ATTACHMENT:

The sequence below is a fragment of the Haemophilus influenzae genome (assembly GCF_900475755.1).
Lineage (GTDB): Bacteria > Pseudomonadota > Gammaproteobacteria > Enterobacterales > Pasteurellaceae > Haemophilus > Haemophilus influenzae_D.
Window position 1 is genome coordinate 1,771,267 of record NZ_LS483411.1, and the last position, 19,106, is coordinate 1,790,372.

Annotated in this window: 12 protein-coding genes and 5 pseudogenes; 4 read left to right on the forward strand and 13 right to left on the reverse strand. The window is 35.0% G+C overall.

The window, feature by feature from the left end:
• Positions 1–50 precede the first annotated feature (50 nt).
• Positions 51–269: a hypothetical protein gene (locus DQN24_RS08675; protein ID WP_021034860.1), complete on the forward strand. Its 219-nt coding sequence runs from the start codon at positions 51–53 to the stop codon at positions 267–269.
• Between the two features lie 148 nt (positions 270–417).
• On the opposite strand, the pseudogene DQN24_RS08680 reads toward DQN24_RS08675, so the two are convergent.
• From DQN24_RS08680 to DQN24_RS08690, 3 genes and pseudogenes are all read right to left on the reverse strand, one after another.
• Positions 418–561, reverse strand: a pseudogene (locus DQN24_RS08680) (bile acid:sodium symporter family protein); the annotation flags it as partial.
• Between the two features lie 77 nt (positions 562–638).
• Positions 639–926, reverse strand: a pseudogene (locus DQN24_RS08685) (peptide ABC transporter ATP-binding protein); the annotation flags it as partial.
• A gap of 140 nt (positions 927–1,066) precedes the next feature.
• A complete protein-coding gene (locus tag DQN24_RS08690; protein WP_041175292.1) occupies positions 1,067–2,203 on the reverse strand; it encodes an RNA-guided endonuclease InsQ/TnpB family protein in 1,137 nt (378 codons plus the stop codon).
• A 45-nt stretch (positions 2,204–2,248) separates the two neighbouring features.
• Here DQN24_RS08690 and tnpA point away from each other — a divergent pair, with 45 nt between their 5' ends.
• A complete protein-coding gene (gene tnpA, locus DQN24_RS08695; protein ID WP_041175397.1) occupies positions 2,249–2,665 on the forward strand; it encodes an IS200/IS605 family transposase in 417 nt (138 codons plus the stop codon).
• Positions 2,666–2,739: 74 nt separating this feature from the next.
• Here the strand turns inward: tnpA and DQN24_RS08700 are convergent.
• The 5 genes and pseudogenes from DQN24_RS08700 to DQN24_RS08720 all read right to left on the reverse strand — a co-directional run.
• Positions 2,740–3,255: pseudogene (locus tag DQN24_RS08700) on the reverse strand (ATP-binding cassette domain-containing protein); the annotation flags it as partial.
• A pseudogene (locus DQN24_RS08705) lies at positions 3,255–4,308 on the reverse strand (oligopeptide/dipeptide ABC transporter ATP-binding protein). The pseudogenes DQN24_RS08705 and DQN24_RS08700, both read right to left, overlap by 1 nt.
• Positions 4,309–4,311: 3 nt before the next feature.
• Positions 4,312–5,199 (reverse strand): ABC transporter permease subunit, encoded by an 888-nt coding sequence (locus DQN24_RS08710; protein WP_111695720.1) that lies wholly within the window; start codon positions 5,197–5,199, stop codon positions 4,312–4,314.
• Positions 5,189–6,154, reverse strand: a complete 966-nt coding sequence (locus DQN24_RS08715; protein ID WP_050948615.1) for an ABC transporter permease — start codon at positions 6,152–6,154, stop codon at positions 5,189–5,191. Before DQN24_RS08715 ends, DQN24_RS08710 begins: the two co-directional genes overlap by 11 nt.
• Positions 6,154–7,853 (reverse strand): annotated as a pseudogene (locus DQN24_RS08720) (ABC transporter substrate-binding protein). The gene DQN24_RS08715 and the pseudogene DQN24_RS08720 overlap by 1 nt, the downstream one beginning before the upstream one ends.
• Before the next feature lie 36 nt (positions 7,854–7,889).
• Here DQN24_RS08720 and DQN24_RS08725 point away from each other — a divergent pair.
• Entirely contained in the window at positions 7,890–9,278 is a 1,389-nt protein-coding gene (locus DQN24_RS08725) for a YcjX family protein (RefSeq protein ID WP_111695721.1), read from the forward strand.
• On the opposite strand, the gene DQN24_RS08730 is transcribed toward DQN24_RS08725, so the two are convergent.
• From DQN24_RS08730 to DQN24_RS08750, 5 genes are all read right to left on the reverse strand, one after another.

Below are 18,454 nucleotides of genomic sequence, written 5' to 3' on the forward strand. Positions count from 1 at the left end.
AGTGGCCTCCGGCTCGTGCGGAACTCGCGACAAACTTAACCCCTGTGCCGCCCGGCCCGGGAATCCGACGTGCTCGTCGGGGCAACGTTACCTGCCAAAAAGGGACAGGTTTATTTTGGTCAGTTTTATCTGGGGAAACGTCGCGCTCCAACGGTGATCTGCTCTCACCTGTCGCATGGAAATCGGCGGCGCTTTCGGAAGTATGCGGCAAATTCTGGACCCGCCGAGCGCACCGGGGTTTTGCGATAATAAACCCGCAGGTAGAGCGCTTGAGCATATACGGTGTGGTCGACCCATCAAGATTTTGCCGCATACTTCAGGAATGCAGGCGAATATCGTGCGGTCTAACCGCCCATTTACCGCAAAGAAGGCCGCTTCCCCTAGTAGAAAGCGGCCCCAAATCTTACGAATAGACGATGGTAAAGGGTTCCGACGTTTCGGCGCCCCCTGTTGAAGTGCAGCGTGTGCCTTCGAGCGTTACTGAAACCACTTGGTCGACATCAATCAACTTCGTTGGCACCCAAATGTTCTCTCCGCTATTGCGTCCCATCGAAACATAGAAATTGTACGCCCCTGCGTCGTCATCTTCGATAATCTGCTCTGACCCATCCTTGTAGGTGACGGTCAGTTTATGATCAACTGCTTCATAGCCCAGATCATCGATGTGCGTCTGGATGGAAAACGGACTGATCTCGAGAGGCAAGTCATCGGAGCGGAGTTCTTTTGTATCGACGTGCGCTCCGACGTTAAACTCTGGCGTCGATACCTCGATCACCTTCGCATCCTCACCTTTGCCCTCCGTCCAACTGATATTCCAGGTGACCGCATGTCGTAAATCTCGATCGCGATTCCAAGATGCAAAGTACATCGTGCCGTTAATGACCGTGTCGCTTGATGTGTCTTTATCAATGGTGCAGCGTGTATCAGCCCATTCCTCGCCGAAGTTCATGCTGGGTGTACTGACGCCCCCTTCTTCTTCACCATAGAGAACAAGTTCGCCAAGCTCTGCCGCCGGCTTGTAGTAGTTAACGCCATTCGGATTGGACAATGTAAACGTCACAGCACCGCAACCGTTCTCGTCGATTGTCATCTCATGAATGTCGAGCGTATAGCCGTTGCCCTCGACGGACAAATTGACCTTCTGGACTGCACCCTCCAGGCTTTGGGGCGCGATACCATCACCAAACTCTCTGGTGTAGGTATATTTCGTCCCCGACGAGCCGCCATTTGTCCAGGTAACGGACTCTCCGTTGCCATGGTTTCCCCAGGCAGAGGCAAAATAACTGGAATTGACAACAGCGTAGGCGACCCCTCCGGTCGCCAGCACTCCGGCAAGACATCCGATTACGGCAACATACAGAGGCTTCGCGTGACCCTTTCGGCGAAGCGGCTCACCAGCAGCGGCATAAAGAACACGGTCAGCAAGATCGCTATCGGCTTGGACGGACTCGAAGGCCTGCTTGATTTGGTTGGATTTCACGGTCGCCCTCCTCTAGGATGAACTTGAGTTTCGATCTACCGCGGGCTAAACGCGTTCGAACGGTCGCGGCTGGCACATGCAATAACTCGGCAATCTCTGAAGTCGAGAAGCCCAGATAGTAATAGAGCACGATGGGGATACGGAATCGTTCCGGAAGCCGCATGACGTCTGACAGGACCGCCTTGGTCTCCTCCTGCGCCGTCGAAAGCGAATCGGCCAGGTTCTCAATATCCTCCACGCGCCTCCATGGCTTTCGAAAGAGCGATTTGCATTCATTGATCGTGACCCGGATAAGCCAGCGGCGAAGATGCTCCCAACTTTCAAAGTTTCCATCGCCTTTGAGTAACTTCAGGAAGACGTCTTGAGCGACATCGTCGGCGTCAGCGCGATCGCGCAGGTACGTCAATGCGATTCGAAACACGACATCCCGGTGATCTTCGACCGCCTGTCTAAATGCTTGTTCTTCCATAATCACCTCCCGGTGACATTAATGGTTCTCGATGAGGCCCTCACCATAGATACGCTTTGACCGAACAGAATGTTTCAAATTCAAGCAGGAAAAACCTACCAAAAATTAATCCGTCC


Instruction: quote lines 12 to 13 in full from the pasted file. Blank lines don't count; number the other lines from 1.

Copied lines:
• Between the two features lie 77 nt (positions 562–638).
• Positions 639–926, reverse strand: a pseudogene (locus DQN24_RS08685) (peptide ABC transporter ATP-binding protein); the annotation flags it as partial.